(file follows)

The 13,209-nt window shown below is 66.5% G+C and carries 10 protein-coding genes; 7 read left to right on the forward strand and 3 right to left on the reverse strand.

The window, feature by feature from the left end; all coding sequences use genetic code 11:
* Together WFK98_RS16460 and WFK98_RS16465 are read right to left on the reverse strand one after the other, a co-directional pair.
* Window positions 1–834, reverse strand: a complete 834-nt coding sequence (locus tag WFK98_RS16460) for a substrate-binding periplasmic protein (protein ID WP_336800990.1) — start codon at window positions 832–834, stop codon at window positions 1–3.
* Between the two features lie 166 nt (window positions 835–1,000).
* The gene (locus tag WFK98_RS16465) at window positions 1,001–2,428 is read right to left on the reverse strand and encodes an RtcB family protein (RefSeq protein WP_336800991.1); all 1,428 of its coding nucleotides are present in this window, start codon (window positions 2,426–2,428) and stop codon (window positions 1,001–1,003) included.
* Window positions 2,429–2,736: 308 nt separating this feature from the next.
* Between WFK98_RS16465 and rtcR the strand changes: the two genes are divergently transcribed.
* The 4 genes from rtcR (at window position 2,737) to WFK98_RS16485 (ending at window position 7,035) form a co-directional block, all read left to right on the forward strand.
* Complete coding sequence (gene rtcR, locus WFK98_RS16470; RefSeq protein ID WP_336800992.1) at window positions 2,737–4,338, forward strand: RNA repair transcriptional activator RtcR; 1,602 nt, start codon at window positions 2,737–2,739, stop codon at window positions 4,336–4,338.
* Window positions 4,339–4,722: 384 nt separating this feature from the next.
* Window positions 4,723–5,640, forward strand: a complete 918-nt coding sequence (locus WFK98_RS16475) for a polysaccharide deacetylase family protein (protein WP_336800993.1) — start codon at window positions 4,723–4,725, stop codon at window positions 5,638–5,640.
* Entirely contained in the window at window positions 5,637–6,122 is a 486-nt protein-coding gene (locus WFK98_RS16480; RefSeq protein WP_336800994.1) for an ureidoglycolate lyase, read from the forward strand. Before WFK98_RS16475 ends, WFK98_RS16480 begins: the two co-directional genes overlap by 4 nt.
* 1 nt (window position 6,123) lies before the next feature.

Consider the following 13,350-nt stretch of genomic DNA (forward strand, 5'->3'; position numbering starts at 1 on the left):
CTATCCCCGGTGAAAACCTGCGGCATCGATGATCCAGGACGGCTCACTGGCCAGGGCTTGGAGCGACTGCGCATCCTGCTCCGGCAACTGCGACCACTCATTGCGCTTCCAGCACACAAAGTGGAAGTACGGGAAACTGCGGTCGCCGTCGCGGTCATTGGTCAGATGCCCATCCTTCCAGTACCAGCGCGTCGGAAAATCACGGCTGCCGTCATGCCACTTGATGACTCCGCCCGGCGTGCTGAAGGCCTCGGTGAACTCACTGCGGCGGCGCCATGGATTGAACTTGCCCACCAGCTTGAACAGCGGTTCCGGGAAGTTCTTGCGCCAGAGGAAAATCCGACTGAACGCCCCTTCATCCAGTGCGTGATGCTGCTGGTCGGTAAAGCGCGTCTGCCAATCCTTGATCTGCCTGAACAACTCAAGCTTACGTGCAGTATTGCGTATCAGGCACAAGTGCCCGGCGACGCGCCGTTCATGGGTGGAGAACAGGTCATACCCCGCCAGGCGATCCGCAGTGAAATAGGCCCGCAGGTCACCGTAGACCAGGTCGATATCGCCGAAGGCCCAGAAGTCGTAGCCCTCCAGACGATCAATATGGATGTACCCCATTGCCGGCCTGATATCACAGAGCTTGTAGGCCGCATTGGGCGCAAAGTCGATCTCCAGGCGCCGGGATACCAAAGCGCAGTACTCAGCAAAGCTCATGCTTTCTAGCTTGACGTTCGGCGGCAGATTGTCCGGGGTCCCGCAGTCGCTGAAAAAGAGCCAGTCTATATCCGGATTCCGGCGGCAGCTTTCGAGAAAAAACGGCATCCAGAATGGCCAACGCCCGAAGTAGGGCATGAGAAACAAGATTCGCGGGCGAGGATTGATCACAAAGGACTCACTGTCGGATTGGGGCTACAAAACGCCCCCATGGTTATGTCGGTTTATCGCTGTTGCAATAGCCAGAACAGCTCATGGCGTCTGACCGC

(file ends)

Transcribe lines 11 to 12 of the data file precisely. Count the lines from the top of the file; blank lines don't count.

* Window positions 4,339–4,722: 384 nt separating this feature from the next.
* Window positions 4,723–5,640, forward strand: a complete 918-nt coding sequence (locus WFK98_RS16475) for a polysaccharide deacetylase family protein (protein WP_336800993.1) — start codon at window positions 4,723–4,725, stop codon at window positions 5,638–5,640.